Drug testing devices need to be room temperature

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Drug testing relies on reactions between antibodies (on the test strip) and antigens (in the sample, the substance being tested for).

At a lower temperature, reactions occur slower, or not at all.

If your cups are cold you will get inconsistent results, often: panels failing to run, weak/patchy lines, or colours failing to appear on the temperature strip.

Make sure your cups are warm before testing!

For storage, store your cups in a warm office or cupboard, at the temperature range the manufacturer suggests. This is usually from 2°C – 30°C.

When using a cup, the temperature range is smaller. Follow the manufacturer recommendations, usually this is from 15°C – 30°C.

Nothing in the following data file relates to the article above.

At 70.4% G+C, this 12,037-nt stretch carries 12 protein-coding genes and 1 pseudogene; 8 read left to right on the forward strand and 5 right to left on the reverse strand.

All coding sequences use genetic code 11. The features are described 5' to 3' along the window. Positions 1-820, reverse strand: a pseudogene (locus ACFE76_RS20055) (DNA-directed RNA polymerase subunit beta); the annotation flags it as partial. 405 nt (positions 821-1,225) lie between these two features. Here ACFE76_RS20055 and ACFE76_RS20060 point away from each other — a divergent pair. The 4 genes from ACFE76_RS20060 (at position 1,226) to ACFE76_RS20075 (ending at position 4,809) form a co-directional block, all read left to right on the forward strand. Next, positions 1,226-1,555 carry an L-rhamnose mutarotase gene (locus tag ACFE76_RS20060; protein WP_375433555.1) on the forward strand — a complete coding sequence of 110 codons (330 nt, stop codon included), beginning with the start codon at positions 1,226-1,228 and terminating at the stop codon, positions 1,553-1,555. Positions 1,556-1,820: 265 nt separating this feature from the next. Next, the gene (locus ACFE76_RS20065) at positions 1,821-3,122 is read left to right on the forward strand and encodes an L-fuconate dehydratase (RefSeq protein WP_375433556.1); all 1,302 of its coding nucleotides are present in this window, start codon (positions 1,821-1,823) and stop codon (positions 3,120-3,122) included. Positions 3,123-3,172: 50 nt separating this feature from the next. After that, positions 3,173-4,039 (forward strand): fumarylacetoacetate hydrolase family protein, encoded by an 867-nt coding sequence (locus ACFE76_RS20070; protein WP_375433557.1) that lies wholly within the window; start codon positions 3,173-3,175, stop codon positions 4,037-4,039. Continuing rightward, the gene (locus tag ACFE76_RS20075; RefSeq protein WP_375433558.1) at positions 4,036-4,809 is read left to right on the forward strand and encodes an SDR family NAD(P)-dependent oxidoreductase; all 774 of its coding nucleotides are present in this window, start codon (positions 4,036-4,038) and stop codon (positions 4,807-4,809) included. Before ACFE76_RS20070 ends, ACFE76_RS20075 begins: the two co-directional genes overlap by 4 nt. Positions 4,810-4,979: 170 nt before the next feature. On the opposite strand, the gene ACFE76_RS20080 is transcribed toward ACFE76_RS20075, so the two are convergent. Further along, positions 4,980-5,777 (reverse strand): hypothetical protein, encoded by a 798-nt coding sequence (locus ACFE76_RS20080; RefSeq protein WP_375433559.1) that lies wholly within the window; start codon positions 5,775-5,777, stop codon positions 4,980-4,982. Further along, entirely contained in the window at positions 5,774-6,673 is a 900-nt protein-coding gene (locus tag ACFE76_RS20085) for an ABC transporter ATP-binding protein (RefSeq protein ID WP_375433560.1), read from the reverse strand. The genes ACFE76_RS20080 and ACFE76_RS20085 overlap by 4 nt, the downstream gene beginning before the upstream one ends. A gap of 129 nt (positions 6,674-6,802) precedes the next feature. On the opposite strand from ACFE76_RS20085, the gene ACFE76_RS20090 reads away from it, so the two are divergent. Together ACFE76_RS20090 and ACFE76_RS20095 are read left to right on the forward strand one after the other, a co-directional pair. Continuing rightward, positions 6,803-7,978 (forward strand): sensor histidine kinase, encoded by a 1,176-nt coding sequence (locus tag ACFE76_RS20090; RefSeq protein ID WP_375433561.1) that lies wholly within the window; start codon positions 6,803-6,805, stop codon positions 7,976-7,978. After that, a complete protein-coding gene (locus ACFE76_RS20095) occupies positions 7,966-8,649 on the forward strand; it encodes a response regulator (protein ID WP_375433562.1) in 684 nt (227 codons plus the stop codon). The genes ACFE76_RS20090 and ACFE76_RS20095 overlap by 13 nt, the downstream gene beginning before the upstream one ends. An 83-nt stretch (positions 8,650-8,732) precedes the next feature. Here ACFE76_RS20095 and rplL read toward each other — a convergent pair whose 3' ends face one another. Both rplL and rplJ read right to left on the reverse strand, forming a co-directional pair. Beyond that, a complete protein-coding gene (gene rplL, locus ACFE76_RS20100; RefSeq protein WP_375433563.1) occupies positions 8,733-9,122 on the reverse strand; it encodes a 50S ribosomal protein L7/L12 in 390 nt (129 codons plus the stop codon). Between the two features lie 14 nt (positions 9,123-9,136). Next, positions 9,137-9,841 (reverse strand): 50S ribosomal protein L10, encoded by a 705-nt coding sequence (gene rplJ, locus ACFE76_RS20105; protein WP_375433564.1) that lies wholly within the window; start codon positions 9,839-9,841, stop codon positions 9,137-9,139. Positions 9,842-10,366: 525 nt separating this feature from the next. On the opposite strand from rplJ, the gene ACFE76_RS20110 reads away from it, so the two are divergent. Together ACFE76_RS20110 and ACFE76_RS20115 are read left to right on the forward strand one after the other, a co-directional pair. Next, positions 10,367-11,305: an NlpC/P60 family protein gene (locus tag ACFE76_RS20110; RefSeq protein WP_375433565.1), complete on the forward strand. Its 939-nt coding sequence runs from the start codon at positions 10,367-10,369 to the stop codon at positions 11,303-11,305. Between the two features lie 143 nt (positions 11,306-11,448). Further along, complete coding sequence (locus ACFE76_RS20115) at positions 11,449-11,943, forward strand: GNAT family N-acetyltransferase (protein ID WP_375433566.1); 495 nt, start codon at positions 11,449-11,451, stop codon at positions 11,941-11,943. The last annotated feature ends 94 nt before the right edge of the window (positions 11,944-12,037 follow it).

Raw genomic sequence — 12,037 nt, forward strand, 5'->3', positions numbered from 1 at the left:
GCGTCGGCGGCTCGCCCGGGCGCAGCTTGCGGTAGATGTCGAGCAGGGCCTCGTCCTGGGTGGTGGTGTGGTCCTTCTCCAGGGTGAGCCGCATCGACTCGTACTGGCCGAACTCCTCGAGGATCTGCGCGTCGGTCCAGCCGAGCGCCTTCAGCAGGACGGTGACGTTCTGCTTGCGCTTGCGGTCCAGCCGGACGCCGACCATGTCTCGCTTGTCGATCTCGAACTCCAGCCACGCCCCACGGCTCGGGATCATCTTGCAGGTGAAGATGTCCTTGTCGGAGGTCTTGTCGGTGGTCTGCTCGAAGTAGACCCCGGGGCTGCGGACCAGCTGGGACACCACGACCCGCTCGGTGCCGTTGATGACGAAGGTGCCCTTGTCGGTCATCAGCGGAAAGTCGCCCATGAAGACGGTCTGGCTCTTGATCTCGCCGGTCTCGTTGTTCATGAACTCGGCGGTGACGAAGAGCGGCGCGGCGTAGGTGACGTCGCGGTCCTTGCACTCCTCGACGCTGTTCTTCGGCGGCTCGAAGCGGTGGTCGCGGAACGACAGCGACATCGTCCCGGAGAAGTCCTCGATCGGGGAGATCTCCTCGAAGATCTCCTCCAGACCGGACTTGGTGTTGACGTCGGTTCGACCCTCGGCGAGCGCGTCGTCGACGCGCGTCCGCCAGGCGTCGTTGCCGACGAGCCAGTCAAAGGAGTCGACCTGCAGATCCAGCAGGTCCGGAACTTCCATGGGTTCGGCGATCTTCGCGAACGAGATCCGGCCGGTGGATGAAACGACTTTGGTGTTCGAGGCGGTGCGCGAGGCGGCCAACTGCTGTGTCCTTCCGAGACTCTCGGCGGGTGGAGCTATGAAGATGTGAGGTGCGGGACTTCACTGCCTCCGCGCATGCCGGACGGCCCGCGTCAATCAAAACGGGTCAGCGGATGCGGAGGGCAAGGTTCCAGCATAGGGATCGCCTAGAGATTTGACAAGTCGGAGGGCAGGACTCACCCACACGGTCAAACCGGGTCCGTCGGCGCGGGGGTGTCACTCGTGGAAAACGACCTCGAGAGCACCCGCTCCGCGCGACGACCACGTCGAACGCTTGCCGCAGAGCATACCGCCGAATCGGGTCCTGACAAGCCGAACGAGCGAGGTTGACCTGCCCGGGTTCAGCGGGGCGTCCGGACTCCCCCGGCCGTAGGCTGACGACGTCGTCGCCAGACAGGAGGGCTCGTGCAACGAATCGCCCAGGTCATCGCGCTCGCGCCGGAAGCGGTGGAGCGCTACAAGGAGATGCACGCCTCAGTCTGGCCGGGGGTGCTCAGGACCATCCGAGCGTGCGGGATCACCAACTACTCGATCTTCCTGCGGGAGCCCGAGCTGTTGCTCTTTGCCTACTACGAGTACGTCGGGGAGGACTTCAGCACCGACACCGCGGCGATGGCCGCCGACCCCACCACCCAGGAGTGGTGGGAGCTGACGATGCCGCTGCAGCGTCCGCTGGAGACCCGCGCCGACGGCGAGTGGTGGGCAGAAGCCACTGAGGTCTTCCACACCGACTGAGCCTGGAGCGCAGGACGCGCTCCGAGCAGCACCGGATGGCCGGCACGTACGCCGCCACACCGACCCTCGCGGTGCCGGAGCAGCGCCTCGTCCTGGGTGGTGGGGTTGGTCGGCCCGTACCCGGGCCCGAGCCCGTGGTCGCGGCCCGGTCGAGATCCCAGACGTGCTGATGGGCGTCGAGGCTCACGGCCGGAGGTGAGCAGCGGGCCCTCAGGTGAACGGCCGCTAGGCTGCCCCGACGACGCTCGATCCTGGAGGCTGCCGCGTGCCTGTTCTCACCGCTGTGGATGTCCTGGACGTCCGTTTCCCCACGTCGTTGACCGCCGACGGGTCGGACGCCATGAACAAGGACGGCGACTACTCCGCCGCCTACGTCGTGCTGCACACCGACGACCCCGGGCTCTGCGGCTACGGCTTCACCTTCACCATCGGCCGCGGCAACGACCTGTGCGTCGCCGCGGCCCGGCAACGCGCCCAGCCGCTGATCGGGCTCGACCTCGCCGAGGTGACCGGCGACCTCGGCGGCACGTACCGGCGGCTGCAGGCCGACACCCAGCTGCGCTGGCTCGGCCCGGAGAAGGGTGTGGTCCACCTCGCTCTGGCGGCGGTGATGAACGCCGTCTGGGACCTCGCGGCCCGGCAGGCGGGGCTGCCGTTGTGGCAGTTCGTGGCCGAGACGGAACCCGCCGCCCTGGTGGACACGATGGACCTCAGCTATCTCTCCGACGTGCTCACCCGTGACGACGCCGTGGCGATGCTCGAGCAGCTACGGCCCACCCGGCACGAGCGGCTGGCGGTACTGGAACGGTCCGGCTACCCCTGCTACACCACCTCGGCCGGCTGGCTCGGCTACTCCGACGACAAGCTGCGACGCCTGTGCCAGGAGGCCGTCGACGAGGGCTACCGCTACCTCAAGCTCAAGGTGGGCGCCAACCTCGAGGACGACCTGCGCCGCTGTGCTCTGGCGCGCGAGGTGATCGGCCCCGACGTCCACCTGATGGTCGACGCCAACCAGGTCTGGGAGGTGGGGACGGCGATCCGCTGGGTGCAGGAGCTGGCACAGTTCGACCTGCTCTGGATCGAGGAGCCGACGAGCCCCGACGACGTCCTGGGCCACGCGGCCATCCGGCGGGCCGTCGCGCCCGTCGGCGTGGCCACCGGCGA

Cold warehouses and vehicles can present a challenge in winter to keep cups at an ideal temperature, but a bit of planning can eliminate these concerns. Have enough cups stored in the office for a few days of testing (plus a some extras for those last minute requests!).

Cups should be stored in an insulated room overnight, as the minimum — a couple of hours in a warm office is not going to be enough to warm up really cold cups, as they’re fairly well insulated in their foil wraps.

Whoops – I ran a test and suspect the the cup was too cold. What can I do?

If you think you have an abnormal result you can test again.

If you’re using a split cup (like the Medix Pro-Split cup), the portion of the sample being tested is split off from the rest of the sample. You can pour the rest of the sample into a new, warmer cup, and repeat the test.

If you’re using a screw top cup (like the MicroScreen cup), ask the donor to give another sample.

As always, these cups are a screening test only. If in doubt after testing again, send the sample to a laboratory for confirmation.